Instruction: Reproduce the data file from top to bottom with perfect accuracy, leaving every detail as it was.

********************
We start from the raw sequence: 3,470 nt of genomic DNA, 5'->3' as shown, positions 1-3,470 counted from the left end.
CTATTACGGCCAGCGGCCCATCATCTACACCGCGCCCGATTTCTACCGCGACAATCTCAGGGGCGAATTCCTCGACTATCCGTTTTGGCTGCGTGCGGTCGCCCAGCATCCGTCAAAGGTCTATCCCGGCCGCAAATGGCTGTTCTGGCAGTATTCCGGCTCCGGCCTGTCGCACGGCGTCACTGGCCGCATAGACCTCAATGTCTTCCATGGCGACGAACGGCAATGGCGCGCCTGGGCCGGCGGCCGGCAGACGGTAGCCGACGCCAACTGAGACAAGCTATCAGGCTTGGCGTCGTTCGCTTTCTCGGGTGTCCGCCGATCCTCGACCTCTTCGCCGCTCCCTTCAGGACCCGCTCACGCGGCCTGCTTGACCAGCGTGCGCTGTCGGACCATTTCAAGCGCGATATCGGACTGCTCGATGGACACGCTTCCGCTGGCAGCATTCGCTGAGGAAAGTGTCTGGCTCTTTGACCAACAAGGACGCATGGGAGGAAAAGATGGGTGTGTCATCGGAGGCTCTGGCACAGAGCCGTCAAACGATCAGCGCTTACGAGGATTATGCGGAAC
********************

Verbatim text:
We start from the raw sequence: 3,470 nt of genomic DNA, 5'->3' as shown, positions 1-3,470 counted from the left end.
CTATTACGGCCAGCGGCCCATCATCTACACCGCGCCCGATTTCTACCGCGACAATCTCAGGGGCGAATTCCTCGACTATCCGTTTTGGCTGCGTGCGGTCGCCCAGCATCCGTCAAAGGTCTATCCCGGCCGCAAATGGCTGTTCTGGCAGTATTCCGGCTCCGGCCTGTCGCACGGCGTCACTGGCCGCATAGACCTCAATGTCTTCCATGGCGACGAACGGCAATGGCGCGCCTGGGCCGGCGGCCGGCAGACGGTAGCCGACGCCAACTGAGACAAGCTATCAGGCTTGGCGTCGTTCGCTTTCTCGGGTGTCCGCCGATCCTCGACCTCTTCGCCGCTCCCTTCAGGACCCGCTCACGCGGCCTGCTTGACCAGCGTGCGCTGTCGGACCATTTCAAGCGCGATATCGGACTGCTCGATGGACACGCTTCCGCTGGCAGCATTCGCTGAGGAAAGTGTCTGGCTCTTTGACCAACAAGGACGCATGGGAGGAAAAGATGGGTGTGTCATCGGAGGCTCTGGCACAGAGCCGTCAAACGATCAGCGCTTACGAGGATTATGCGGAAC